Amazon gets an average of about 200 million unique visitors per month. For comparison, if every person who visited Amazon in one single month formed a country, it’d be the eighth-most populated country in the world. That puts it ahead of Bangladesh, Russia, Mexico, and Japan (🤯).
This success goes hand-in-hand with how much customers love using Amazon. Eighty-nine percent of people say they’re most likely to buy from Amazon over any other online retailer. Why? Because Amazon represents a near-perfect response to customer need. It offers an incredibly fast, convenient, and comprehensive experience that outshines most other online retailers.
A relentless focus on customer experience is built into Amazon’s mission. In an approach they call “working backward,” Amazon product managers must start new initiatives by identifying and clearly articulating customer need. Only then can anyone on the product team sit down, put pen to paper, and begin designing a product solution.
I’m a huge fan of this approach. Customer-centric thinking has been one of the central themes of my career, and I’m not surprised it’s such a big part of their recipe for success. However, I do believe the term “working backward” is outdated and even misleading.
Obviously, on a literal level, working backward is supposed to reference how Amazon PMs start with the end user, reversing the design process. But from what I’ve seen, diving deep into the customer experience has been so overwhelmingly successful over the last couple of decades that it’s now standard.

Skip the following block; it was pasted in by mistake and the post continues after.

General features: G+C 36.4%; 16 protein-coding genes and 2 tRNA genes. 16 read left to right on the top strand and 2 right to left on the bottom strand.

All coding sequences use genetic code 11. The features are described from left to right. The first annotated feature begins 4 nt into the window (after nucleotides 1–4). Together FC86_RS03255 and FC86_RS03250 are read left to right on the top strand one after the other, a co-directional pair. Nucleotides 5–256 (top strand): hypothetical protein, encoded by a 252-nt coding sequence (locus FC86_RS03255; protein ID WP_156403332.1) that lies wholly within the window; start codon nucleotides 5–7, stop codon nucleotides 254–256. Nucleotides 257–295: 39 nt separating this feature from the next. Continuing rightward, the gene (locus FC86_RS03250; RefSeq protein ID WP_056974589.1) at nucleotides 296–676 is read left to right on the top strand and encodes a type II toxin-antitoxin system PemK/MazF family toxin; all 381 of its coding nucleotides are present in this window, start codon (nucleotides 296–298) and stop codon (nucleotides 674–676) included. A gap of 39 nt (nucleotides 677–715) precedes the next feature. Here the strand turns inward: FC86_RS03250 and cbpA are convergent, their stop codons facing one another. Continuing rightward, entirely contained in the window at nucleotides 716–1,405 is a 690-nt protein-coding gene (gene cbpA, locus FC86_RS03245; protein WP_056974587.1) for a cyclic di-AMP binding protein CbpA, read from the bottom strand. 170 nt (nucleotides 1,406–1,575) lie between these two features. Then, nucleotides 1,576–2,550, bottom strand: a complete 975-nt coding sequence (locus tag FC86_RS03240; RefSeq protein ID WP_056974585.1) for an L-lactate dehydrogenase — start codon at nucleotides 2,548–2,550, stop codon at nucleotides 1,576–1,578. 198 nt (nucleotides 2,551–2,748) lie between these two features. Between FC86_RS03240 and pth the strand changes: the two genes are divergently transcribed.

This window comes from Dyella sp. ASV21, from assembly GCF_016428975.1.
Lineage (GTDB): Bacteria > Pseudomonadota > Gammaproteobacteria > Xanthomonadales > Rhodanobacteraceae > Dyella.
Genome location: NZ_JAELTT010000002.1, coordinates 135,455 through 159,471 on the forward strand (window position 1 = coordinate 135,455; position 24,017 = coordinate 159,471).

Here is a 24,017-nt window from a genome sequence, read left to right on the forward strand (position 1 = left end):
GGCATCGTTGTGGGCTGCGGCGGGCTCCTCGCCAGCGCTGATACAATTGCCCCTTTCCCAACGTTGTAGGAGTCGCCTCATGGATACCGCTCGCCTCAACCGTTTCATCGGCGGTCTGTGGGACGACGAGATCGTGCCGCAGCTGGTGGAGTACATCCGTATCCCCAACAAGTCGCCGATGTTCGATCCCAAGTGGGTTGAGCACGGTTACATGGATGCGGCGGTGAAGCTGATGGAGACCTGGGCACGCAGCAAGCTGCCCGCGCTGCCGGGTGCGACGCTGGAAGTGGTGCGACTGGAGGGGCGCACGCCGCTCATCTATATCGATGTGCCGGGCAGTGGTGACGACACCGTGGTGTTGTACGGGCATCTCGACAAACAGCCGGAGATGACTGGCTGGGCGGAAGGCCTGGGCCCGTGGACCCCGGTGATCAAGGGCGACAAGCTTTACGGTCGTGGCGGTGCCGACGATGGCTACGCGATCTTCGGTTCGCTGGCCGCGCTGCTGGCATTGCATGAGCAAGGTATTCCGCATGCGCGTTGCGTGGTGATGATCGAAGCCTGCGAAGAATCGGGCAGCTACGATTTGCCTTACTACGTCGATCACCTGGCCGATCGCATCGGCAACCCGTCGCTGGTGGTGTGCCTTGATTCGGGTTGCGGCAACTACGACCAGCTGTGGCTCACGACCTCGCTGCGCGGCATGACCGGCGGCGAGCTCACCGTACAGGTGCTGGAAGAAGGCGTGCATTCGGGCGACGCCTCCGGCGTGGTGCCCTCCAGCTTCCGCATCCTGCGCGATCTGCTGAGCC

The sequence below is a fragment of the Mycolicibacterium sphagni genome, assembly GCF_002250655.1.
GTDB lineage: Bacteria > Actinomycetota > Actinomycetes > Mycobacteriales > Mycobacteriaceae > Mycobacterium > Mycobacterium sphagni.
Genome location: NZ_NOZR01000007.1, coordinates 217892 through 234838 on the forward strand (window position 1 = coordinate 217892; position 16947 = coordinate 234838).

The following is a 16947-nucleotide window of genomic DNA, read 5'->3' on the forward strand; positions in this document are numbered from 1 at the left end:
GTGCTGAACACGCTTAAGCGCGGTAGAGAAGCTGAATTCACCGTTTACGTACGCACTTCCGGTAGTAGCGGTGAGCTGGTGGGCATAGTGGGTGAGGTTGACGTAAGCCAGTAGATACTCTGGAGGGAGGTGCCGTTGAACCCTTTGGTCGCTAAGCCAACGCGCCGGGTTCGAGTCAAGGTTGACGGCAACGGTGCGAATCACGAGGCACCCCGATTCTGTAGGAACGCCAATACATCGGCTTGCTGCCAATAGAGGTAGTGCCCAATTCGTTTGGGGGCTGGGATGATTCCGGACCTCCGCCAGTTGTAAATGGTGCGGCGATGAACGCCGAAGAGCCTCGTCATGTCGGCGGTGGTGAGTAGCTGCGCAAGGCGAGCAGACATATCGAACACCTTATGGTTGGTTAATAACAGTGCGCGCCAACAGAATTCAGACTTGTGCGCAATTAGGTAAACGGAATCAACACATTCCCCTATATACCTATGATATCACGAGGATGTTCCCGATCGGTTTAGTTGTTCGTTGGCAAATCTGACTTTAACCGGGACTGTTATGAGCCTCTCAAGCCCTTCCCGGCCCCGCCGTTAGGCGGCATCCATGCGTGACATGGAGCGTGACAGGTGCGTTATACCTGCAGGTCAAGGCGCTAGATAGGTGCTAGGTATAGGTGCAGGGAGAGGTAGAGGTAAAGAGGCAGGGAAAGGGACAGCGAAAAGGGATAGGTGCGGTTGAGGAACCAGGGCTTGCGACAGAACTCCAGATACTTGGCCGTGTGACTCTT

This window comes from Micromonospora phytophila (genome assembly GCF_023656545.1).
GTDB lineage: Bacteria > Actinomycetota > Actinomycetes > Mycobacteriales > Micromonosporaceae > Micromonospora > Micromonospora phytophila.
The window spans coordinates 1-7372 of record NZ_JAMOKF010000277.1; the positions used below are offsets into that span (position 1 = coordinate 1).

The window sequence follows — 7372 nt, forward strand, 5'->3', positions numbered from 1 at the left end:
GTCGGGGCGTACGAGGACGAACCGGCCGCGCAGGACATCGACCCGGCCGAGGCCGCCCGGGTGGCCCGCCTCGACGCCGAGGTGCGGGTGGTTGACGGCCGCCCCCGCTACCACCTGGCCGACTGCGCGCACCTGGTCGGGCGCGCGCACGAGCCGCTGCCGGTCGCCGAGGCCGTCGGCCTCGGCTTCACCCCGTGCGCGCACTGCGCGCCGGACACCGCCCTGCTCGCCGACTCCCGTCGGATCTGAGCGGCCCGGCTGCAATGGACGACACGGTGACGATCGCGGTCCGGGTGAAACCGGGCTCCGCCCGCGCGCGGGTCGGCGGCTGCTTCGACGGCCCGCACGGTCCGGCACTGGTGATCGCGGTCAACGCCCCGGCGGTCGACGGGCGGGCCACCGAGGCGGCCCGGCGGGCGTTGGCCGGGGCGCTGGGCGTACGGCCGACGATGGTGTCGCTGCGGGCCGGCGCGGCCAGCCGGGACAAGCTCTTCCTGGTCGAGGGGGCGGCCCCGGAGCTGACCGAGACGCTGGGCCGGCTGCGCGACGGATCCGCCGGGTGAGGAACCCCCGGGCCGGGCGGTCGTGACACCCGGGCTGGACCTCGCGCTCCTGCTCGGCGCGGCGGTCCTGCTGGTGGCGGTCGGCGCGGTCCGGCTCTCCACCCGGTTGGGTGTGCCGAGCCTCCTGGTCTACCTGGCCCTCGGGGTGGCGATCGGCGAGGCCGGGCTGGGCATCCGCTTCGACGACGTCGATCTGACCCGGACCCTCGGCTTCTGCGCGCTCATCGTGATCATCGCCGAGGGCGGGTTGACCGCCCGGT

These days, it’s more or less non-negotiable to obsess over the end user before getting into the nuts and bolts of product development. There’s nothing backward about the way Amazon works; in fact, it’d be flipping the script not to start by understanding the end user.
It might just be semantics, sure, but the term gets the wheels turning about the nature of product development, especially in its current state. Grab a fork and knife and settle in for some food for thought about Amazon’s process and the past, present, and future of customer-first design.
Amazon’s unique exercise to get PMs to “work backward”
For new product initiatives, Amazon PMs have to write fake press releases to ensure the product is deeply customer-centric before development even begins. They call it working backward, but at the end of the day, writing a press release is just an exercise (granted, a great one) to get PMs to think deeply about the customer.
The goal of these fake press releases is to force PMs to consider and articulate, in simple terms, the impact the proposed product will have on the customer’s life. The PM is only allowed to move into the actual design process once the press release successfully convinces the team that, yes, customers need and want this kind of product.
Obsessing over the customer first isn’t backward — it’s the only way to work.
On the surface, this exercise is called working backward because — duh — press releases are typically written after the product is already made. But put that literal interpretation aside for a moment and ask, what is the right (or “forward”) order to work?
All of the most popular design exercises encourage PMs to think about customers first, including:
- Google’s design sprints dedicate the entire first day to understanding the customer problem.